by Megan Kang
On Wednesday, the day before APPAM’s 2019 Fall Research Conference, students, professors, and practitioners from across the country gathered to swap insights on the development and deployment of machine learning tools in public policy. Over the course of the six-hour workshop, we witnessed presentations by scholars from various fields - including economics, statistics, theoretical computer science, sociology, political science, information science, and engineering. Though each represented different disciplinary backgrounds, the presenters were united in their conviction that the frontier of public policy lies at the intersection of machine learning and social science research.
Attendees learned about the intuition behind ML tools, new data sources that ML can help decipher, the types of policy questions that make for good ML applications, new challenges that arise when applying ML tools to the public sector, and how to think about tradeoffs among desired social outcomes. A few key takeaways reappeared throughout the day’s discussions.
The introduction of ML tools into social science research introduces enormous potential for asking new types of questions, involving not just causal inference but also prediction questions. As one workshop organizer Sendhil Mullainathan stated, “We are remarkably biased against seeing things that our old tools were not good at solving. Our tendency when we encounter a new tool is to think, how does this help solve old problems? Truly explosive stuff in the next 10 years will arise from new problems that will come from questions that people couldn’t have posed 10 years ago. It will take a new muscle to think about these new problems.”
“Human decision-makers have different objective functions than algorithms, and therefore meaningful progress requires a deep understanding of the machine learning tool as well as the social science tools,” said Prof. Jens Ludwig one of the workshop organizers. Applying machine learning to public policy will call for people who are bilingual in AI and public policy analysis in order to thoughtfully navigate the challenges that arise when applying ML in high stakes decision making processes.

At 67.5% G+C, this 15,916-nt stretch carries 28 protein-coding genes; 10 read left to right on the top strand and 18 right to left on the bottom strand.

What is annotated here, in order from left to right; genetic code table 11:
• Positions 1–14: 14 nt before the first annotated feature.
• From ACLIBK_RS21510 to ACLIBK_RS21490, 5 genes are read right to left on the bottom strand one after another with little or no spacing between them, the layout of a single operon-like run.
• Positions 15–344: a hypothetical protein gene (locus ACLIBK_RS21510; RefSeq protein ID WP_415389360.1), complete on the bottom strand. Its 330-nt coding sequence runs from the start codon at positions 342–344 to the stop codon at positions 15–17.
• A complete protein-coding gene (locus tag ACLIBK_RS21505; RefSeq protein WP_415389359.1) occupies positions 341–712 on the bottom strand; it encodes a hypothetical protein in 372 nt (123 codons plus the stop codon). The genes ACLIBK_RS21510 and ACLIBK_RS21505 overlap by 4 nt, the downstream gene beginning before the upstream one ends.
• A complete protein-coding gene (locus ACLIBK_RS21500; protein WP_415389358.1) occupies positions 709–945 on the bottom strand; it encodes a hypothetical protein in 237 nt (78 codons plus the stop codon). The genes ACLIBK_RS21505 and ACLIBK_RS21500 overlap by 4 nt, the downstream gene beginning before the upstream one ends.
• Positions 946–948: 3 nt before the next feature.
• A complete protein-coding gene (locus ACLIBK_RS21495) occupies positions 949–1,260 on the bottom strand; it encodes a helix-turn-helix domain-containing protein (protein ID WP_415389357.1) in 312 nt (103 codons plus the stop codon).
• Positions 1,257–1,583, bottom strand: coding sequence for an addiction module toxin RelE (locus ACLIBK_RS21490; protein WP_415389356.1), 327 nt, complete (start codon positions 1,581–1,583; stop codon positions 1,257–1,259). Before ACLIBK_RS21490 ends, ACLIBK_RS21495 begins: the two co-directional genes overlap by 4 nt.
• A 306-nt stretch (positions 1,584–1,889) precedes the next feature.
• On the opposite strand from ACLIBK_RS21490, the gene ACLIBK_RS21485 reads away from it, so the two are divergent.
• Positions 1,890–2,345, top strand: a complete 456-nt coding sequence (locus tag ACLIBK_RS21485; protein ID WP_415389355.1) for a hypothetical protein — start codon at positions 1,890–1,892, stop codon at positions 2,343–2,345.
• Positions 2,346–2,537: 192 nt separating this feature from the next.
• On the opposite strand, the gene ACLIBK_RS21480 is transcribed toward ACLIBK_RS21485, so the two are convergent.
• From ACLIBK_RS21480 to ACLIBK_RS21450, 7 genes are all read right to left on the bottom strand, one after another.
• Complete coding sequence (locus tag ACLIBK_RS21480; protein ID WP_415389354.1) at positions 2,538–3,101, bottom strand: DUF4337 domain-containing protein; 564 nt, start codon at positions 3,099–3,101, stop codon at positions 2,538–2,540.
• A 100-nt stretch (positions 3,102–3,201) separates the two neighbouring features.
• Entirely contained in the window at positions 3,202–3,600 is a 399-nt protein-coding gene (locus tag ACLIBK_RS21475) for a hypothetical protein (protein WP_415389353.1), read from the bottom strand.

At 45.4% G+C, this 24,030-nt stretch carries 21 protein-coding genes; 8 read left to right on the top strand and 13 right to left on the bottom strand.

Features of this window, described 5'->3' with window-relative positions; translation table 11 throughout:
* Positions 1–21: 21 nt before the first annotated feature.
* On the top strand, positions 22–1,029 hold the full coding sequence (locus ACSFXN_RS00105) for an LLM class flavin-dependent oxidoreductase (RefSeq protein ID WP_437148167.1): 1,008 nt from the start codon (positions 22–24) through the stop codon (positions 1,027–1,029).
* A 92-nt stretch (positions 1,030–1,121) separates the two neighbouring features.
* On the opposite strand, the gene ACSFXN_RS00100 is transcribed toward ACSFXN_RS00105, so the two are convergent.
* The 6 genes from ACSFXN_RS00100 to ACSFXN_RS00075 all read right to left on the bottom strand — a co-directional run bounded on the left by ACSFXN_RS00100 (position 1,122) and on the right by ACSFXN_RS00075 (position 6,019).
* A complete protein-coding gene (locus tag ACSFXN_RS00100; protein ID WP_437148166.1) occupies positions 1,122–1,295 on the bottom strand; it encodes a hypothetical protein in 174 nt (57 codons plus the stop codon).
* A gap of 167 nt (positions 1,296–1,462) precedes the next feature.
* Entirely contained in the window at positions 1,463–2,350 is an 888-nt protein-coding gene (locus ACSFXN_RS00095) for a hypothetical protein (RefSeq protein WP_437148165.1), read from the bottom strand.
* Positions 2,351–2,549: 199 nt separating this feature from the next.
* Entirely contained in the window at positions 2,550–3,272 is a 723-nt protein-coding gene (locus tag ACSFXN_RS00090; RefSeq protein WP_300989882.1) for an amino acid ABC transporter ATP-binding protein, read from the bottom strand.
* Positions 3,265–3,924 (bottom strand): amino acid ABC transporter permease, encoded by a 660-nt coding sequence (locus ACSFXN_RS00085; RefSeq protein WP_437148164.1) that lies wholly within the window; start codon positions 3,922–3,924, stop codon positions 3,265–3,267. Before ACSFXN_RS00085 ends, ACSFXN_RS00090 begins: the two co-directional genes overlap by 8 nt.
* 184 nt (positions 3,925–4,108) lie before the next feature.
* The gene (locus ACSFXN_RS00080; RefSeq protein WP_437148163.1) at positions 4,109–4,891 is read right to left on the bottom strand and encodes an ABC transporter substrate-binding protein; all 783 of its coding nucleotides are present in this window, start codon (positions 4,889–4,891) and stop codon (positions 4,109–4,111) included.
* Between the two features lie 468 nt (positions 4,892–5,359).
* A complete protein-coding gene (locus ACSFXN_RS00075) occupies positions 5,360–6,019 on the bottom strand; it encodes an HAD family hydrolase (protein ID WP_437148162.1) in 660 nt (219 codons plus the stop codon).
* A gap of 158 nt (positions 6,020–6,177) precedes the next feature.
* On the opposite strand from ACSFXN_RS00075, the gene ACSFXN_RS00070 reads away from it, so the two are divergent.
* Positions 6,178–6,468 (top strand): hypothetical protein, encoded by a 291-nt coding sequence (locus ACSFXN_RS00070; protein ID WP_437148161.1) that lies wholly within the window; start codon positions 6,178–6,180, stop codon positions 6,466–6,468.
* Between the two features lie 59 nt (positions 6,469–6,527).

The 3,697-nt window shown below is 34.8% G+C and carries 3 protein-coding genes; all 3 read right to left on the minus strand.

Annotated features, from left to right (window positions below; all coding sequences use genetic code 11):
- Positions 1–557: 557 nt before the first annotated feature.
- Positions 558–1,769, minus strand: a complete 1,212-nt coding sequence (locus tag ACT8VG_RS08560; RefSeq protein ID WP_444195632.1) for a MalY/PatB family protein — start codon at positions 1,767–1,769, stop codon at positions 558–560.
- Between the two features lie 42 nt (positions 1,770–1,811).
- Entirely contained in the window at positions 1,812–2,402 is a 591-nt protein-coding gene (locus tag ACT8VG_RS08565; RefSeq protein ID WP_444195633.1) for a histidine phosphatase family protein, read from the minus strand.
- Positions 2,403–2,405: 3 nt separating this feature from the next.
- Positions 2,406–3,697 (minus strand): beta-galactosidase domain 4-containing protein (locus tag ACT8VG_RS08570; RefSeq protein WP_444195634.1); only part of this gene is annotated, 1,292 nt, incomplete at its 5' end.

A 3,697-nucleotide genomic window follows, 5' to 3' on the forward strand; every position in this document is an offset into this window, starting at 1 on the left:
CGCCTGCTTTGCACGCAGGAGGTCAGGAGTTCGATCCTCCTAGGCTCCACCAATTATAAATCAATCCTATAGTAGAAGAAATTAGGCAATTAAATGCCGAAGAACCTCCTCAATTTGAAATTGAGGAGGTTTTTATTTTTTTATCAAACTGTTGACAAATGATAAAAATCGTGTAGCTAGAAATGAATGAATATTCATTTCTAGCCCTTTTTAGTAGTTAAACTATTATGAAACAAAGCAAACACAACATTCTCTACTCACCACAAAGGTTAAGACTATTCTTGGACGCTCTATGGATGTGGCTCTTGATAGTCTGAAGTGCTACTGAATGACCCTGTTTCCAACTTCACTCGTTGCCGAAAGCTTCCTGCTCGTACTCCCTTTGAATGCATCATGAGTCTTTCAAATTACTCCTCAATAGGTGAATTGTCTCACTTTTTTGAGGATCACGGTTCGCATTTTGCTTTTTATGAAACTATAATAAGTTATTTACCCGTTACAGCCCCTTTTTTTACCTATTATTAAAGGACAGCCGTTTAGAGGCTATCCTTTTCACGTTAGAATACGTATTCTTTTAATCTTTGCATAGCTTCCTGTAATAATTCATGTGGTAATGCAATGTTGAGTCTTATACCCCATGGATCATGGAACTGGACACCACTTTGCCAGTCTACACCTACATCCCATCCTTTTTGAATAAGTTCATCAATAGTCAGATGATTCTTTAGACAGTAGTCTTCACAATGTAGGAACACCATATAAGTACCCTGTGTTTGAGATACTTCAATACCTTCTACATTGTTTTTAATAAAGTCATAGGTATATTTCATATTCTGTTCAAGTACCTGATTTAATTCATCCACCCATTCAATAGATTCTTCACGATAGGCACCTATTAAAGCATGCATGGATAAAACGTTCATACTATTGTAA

We need theory and imagination to make sense of the data: according to research that James Evans’ Knowledge Lab has generated, “the dimension that explains the most variation in the world is steroidal vs. non-steroidal.” (He admits that this makes no sense.) Therefore, “those who have the domain knowledge to know the meaning and non-meaning behind the data are critical to avoiding blind spots in the ML community,” said workshop organizer Alex Chouldechova.
“The concreteness that algorithms require compared to the opacity of human decision making will lead to new conversations that we can no longer avoid and may actually be helpful in improving how we think about important social problems,” said Jens Ludwig. In order to embed social values into algorithms, we will need to be precise about what we mean when we talk about privacy, fairness, interpretability, and accountability; we can no longer avoid quantitative analysis when thinking about tradeoffs among these social values that we hold dear. “The need to be mathematically constrained about what we mean when referring to desired outcomes like fairness and interpretability will ultimately make important decision-making pipelines more efficient and better,” said Aaron Roth.
As Roth concluded in the workshop’s final session, “these problems are easy to get wrong, but possible to get right.” It will require that we expand our imagination about the types of questions to ask, as well as clarify the priorities we as a society should strive for. The first step, as was evidenced by today’s discussion, involves bringing together a diverse array of perspectives to the round table. #2019APPAM’s first workshop made a strong case for why it’s an exciting moment to be working in this field.